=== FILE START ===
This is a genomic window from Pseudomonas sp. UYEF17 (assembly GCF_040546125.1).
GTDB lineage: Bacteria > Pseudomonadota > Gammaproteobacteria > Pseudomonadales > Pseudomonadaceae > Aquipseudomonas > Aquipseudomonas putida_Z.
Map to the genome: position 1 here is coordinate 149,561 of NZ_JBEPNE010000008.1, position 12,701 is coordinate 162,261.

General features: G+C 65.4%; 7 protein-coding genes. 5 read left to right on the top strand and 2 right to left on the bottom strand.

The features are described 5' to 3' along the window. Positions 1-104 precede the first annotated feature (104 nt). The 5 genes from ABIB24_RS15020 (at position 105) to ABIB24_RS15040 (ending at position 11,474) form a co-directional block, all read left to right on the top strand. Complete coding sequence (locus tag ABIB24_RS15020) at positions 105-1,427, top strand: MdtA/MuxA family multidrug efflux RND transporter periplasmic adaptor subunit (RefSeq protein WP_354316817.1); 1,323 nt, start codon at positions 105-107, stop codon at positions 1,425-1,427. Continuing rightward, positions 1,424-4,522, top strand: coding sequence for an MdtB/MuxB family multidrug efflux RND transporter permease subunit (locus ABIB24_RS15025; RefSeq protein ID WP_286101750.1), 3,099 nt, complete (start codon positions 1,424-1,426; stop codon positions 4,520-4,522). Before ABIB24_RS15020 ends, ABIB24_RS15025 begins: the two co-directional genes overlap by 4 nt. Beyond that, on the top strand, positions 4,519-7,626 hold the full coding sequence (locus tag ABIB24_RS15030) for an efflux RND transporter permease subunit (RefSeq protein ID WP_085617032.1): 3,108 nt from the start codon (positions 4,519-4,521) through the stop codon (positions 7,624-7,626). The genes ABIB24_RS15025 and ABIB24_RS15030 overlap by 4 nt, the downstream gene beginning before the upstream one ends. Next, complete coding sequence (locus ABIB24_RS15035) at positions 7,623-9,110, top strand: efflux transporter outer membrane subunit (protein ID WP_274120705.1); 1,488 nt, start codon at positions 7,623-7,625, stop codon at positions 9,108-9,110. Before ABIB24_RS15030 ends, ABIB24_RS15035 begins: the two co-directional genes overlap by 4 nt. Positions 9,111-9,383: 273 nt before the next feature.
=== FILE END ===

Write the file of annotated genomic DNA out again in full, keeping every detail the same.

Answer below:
This is a genomic window from Pseudomonas sp. UYEF17 (assembly GCF_040546125.1).
GTDB lineage: Bacteria > Pseudomonadota > Gammaproteobacteria > Pseudomonadales > Pseudomonadaceae > Aquipseudomonas > Aquipseudomonas putida_Z.
Map to the genome: position 1 here is coordinate 149,561 of NZ_JBEPNE010000008.1, position 12,701 is coordinate 162,261.

General features: G+C 65.4%; 7 protein-coding genes. 5 read left to right on the top strand and 2 right to left on the bottom strand.

The features are described 5' to 3' along the window. Positions 1-104 precede the first annotated feature (104 nt). The 5 genes from ABIB24_RS15020 (at position 105) to ABIB24_RS15040 (ending at position 11,474) form a co-directional block, all read left to right on the top strand. Complete coding sequence (locus tag ABIB24_RS15020) at positions 105-1,427, top strand: MdtA/MuxA family multidrug efflux RND transporter periplasmic adaptor subunit (RefSeq protein WP_354316817.1); 1,323 nt, start codon at positions 105-107, stop codon at positions 1,425-1,427. Continuing rightward, positions 1,424-4,522, top strand: coding sequence for an MdtB/MuxB family multidrug efflux RND transporter permease subunit (locus ABIB24_RS15025; RefSeq protein ID WP_286101750.1), 3,099 nt, complete (start codon positions 1,424-1,426; stop codon positions 4,520-4,522). Before ABIB24_RS15020 ends, ABIB24_RS15025 begins: the two co-directional genes overlap by 4 nt. Beyond that, on the top strand, positions 4,519-7,626 hold the full coding sequence (locus tag ABIB24_RS15030) for an efflux RND transporter permease subunit (RefSeq protein ID WP_085617032.1): 3,108 nt from the start codon (positions 4,519-4,521) through the stop codon (positions 7,624-7,626). The genes ABIB24_RS15025 and ABIB24_RS15030 overlap by 4 nt, the downstream gene beginning before the upstream one ends. Next, complete coding sequence (locus ABIB24_RS15035) at positions 7,623-9,110, top strand: efflux transporter outer membrane subunit (protein ID WP_274120705.1); 1,488 nt, start codon at positions 7,623-7,625, stop codon at positions 9,108-9,110. Before ABIB24_RS15030 ends, ABIB24_RS15035 begins: the two co-directional genes overlap by 4 nt. Positions 9,111-9,383: 273 nt before the next feature.